Here’s the exchange on the earnings call, as recorded by Seeking Alpha’s transcript:

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Part 2: Boeing 757: Airbus A321neoLR as a replacement on long and thin routes

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By Bjorn Fehrm

Part 2 of 3


In Part 2 of our three-part 757 Replacement analysis, we take a close look at Airbus’ new 97 tonnes take off weight A321neo, revealed by Leeham News and Comment October 21. We call the 97t airplane the A321neoLR (Long Range); Airbus has yet to name the aircraft, which it began showing to airlines last week.

Leeham logo with Copyright message compactWe analyze the A321neoLR’s capabilities and limitations when compared to the aircraft it intends to replace, the Boeing 757-200W. We have chosen to do so using a real airline configuration as opposed to an OEM’s typical seating layout. By comparing the 757-200W and the A321neoLR over the route structure that United Airlines is using the 757 today, we can better see the characteristics of the A321neoLR and what operational consequences the differences between the types would mean for the airlines. Before we start, a short recap of Part 1 about the 757 and its replacement candidates. Here is what we found:

  • the seating capacity of the A321 is within 10 seats of the 757-200 in a standard configuration; the 737 MAX9 is trailing with about 20 fewer seats.
  • the myth about the strong engines of the 757 is just that, a myth.
  • the good field performance of the 757 is coming from its wing more than any advantage on the engine side
  • the A321neo and 737 MAX9 were hindered in their capability to replace the 757 for long and thin international routes by characteristics that can be changed. For the A321neo, this may be accomplished with rather modest changes to Max Take Off Weight (MTOW) and tankage. For the 737 MAX9, more elaborate changes to the wing and engines are required, both hard to do.

BA 757-200

Figure 1. Boeing 757-200 of British Airways which launched the 757 together with Eastern Airlines 1983. Source: Wikimedia.

Summary, Part 2

  • We will now look in detail on the changes Airbus is doing on the A321neoLR, what each change brings and any restrictions that remain.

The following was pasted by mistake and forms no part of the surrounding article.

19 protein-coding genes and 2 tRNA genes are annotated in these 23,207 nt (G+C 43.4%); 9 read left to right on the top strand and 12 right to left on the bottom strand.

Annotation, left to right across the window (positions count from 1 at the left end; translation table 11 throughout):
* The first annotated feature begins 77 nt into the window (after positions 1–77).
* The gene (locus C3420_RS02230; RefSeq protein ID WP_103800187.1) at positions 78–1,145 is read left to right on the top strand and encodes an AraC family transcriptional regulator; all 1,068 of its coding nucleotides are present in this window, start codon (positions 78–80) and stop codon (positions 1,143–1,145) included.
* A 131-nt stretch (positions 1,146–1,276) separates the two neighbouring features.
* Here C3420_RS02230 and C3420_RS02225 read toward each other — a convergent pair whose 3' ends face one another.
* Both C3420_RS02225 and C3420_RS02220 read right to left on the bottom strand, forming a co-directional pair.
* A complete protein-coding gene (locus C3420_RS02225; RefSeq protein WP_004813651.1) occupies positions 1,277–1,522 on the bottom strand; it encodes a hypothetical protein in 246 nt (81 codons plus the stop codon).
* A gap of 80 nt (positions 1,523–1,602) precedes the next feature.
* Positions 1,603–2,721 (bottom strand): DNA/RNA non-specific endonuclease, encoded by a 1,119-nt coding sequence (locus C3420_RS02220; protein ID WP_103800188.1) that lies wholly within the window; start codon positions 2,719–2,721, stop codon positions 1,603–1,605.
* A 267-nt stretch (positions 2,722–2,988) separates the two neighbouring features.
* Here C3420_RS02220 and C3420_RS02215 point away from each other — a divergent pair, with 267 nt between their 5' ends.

• We will also detail why we think it will be harder for Boeing to match the A321neoLR with a 737 MAX9 development.
  • We detail prime, present 757W long-thin routes.
  • We present 757W international, A321neoLR and 737 MAX9 “long range” configurations.
  • We provide economic comparisons such as Payload-Range charts and Fuel consumption per trip and per seat diagrams.

In the final Part 3, will look at Boeing’s alternative to an A321neoLR, a clean sheet New Single Aisle (NSA) and a prospective Small Twin Aisle (STA) design and how much such an approach would surpass the A321neoLR on medium and long haul networks and when it could be available.

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Odds and Ends: Airbus to lower A330 rate; Mitsubishi MRJ rollout Saturday; Delta retiring 747s; Enders slams German government; MC-21

MC-21 will claim 10% of world market: So Irkut claims. Here’s a 10 minute video.


Update, 7am PDT Oct. 17: Airbus announced it will lower production rates on the A330ceo from 10 to nine a month in 4Q2015. We believe this is a first-step. The backlog drops sharply in 2016. The first A330neo isn’t planned for delivery until December 2017 and we believe rates will come down once more in advance. At the Farnborough Air Show, John Leahy, COO Customers, said he believes rates for the neo will settle in around 7-8 a month/ we think ceo rates will come down to reflect this.

Mitsubishi rolls out MRJ Saturday: You can watch it live, at 2pm Japan time.

The MRJ 90 is Japan’s first home-grown commercial airliner since the YS-11 turbo-prop, which entered service in 1961. As we noted Wednesday, the MRJ has collected a good number of orders, but the customer base in small.

The MRJ is 3 1/2 years late.

Aviation Week has this feature.

Here is a link to a brochure.

Delta retiring 747s: Delta Air Lines said during its earnings call Thursday that it will retire its Boeing 747-400s in 2017. These airplanes were acquired in the merger of Northwest Airlines, which was the launch customer of the 747-400. Delta is replacing the 747s with twin-aisle, medium-sized airplanes.